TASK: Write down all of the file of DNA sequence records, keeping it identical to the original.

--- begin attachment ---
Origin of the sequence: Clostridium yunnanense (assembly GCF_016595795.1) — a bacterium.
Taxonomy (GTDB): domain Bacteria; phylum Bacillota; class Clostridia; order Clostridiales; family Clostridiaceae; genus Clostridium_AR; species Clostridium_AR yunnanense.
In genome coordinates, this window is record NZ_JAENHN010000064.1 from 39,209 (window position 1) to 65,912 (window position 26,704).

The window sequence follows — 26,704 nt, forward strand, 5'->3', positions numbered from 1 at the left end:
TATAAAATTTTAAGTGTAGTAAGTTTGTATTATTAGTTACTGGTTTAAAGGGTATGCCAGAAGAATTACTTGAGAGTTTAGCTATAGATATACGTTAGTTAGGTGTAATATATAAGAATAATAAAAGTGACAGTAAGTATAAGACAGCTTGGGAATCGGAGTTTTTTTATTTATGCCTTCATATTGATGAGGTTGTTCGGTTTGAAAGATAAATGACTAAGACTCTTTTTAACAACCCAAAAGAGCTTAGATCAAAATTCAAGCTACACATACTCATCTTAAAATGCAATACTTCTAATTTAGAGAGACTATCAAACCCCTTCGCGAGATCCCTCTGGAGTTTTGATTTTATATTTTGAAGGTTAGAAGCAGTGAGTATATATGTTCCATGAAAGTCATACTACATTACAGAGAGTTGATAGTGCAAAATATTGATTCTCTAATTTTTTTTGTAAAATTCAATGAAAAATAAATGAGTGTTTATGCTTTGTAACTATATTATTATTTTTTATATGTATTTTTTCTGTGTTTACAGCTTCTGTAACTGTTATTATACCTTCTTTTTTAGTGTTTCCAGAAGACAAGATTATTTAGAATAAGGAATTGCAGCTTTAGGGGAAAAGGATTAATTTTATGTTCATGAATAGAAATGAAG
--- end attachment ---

Origin of the sequence: Clostridium yunnanense (assembly GCF_016595795.1) — a bacterium.
Taxonomy (GTDB): domain Bacteria; phylum Bacillota; class Clostridia; order Clostridiales; family Clostridiaceae; genus Clostridium_AR; species Clostridium_AR yunnanense.
In genome coordinates, this window is record NZ_JAENHN010000064.1 from 39,209 (window position 1) to 65,912 (window position 26,704).

The window sequence follows — 26,704 nt, forward strand, 5'->3', positions numbered from 1 at the left end:
TATAAAATTTTAAGTGTAGTAAGTTTGTATTATTAGTTACTGGTTTAAAGGGTATGCCAGAAGAATTACTTGAGAGTTTAGCTATAGATATACGTTAGTTAGGTGTAATATATAAGAATAATAAAAGTGACAGTAAGTATAAGACAGCTTGGGAATCGGAGTTTTTTTATTTATGCCTTCATATTGATGAGGTTGTTCGGTTTGAAAGATAAATGACTAAGACTCTTTTTAACAACCCAAAAGAGCTTAGATCAAAATTCAAGCTACACATACTCATCTTAAAATGCAATACTTCTAATTTAGAGAGACTATCAAACCCCTTCGCGAGATCCCTCTGGAGTTTTGATTTTATATTTTGAAGGTTAGAAGCAGTGAGTATATATGTTCCATGAAAGTCATACTACATTACAGAGAGTTGATAGTGCAAAATATTGATTCTCTAATTTTTTTTGTAAAATTCAATGAAAAATAAATGAGTGTTTATGCTTTGTAACTATATTATTATTTTTTATATGTATTTTTTCTGTGTTTACAGCTTCTGTAACTGTTATTATACCTTCTTTTTTAGTGTTTCCAGAAGACAAGATTATTTAGAATAAGGAATTGCAGCTTTAGGGGAAAAGGATTAATTTTATGTTCATGAATAGAAATGAAG